Roger Cowdrey - International Business Consultant. Writer & Motivational Speaker
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How should we judge a successful entrepreneur? (Part 2)

Last week I wrote about the problems of measuring success at all levels with the amount of money that a country, an enterprise or an individual amasses. I questioned whether we are doing many entrepreneurs a disservice by not recognising the contributions made by those that don’t amass great fortunes.
In particular, I referred to the Gross National Happiness measurement as a way of measuring success. In looking at this it is important to understand the difference between happiness and pleasure.
Pleasure is a temporary creation such as that sensation that is created by a piece of music, a nice meal or some other isolated event. However, happiness is a continuous state and cannot be achieved simply by isolated incidences of pleasure.
Imagine that a piece of music by Mozart gave you a period of pleasure while it was playing, continuing to play it 24/7 would not induce happiness, and may well see the pleasure diminish pretty rapidly!
What the Gross National Happiness Index does is to define the nine areas of people’s lives that affect happiness and then it uses this list as a way of deciding things such as government policy. In other words, actions by governments should positively influence one or more of the nine parameters.
These parameters are:
1.     Psychological wellbeing
2.     Health
3.     Time use
4.     Education
5.     Cultural diversity and resilience
6.     Good Governance
7.     Community vitality
8.     Ecological diversity and resilience
9.     Living standard
The other new measurement that I mentioned was that of Genuine Progress Indicator where good income generation is counted as positive, whereas bad income generation is counted as negative. Again, there are a list of things that should count as negative in this methodology.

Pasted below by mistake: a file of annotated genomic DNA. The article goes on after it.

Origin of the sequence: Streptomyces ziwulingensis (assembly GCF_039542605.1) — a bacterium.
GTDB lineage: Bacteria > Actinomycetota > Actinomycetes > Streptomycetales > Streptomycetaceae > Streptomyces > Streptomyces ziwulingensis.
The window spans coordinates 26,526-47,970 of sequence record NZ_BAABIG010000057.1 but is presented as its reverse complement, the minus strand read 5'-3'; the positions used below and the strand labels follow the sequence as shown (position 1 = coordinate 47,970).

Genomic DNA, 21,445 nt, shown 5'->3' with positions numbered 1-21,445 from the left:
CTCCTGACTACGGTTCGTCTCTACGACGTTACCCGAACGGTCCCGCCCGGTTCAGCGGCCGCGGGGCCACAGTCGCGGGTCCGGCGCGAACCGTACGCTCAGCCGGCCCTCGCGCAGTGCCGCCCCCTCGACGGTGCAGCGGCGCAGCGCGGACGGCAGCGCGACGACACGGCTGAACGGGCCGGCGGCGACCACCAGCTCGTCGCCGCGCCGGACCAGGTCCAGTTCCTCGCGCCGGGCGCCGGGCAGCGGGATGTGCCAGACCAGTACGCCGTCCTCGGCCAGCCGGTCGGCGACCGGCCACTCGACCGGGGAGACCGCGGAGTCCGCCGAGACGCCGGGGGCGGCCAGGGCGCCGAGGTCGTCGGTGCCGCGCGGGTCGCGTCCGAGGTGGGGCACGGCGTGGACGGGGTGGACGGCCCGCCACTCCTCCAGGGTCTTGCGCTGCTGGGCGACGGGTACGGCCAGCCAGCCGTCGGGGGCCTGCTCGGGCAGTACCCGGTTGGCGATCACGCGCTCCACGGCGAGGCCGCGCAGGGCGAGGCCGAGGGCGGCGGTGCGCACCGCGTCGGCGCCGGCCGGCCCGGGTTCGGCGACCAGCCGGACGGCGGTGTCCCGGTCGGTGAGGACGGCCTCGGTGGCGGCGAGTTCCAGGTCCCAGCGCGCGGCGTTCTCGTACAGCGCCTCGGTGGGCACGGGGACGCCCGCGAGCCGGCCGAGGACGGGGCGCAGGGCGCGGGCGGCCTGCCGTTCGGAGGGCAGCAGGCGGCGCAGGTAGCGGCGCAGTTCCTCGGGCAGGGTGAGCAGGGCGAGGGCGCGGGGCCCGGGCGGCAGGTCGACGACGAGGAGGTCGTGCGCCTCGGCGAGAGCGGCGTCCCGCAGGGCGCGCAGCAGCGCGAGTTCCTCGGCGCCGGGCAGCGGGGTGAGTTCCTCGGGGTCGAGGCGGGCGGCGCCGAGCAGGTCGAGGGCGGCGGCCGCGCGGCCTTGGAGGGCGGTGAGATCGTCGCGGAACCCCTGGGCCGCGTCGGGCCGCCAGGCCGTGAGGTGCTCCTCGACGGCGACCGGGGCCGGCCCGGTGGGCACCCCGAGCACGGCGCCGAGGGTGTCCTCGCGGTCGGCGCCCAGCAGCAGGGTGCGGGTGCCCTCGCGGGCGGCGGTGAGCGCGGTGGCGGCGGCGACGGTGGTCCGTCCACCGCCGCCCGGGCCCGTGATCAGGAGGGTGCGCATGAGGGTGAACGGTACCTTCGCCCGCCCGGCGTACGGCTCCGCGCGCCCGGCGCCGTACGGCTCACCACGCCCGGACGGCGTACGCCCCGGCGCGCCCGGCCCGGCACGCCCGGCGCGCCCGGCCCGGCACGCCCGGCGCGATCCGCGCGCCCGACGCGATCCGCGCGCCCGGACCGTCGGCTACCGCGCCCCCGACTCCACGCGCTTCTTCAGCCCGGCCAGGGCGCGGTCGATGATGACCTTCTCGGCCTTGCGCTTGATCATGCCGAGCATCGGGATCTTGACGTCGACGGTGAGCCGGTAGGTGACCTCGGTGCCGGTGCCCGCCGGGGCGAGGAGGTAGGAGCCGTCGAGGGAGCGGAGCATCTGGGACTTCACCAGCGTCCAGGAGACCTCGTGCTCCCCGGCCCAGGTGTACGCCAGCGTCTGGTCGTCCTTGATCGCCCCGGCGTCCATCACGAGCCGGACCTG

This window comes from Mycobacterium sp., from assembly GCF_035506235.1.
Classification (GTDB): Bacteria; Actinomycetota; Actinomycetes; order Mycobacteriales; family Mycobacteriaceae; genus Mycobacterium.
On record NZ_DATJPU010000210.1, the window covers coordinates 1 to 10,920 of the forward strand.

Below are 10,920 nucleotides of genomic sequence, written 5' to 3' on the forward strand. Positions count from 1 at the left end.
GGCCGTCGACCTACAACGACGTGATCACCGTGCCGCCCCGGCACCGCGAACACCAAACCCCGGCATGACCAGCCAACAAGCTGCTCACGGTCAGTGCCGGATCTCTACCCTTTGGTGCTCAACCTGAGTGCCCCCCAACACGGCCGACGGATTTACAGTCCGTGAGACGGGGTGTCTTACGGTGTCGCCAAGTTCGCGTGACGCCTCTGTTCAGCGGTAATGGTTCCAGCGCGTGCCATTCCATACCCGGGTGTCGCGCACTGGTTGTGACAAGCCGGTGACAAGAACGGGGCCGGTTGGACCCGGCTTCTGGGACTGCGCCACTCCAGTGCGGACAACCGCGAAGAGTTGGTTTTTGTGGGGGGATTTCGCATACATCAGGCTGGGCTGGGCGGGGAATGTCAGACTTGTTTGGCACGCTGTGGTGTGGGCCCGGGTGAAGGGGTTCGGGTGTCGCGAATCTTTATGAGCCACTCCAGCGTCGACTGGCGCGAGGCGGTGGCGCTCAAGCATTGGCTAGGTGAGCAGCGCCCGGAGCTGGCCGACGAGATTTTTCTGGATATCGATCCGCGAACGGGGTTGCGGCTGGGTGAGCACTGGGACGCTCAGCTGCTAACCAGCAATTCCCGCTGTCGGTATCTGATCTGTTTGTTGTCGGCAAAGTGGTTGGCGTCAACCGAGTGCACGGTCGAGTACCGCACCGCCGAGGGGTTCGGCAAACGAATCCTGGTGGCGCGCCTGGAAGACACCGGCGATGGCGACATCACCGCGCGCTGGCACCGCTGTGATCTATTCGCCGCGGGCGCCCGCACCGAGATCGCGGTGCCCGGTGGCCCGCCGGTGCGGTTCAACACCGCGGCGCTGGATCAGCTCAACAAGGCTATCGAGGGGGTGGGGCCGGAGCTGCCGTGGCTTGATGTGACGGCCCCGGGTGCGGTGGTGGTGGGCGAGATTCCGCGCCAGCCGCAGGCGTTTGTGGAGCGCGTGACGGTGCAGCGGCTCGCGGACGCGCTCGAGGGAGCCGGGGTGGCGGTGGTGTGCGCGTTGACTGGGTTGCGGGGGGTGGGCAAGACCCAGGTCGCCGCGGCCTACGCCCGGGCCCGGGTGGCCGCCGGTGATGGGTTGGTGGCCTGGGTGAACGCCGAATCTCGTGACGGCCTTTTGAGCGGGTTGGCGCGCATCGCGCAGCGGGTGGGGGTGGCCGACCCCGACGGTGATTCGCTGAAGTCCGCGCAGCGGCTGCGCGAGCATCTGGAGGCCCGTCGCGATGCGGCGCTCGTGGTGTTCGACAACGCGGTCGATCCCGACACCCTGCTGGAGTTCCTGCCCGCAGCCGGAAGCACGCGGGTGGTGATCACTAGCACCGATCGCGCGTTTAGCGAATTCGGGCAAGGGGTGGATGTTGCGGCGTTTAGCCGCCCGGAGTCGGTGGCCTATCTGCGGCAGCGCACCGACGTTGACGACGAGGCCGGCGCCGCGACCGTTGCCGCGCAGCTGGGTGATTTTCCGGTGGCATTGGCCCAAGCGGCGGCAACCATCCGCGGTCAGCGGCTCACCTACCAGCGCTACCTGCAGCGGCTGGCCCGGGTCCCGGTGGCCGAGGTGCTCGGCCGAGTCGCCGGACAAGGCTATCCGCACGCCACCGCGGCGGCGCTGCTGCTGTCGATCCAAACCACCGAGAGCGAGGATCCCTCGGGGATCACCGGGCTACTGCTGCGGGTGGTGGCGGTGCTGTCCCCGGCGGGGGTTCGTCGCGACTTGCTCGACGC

If we really want to harness the abilities of the countless potential entrepreneurs within our midst, I believe that we should be encouraging the more ethical and positive individuals by recognising their positive contribution to society through similar sorts of measures such as Gross National Happiness or Genuine Progress Indicator.
Surely the true heroes of entrepreneurship are those people that don’t climb higher by generating great wealth at all costs and who don’t damage the potential happiness of others for their own gain.
Wouldn’t it be great to replace the Forbes Rich List with the Ethical Income List or lists that show the best performers in each of the nine happiness areas? My strong suspicion is that, not only would it encourage those people that have those higher ideals; it may well generate better support for the ethical entrepreneur.

Of one thing I am absolutely certain, and that is that such an approach would encourage the generation of ideas that would help to close the wide gap between the ‘haves’ and ‘have not’s’ and may well be done in time to stop the appearance of the pitchforks!

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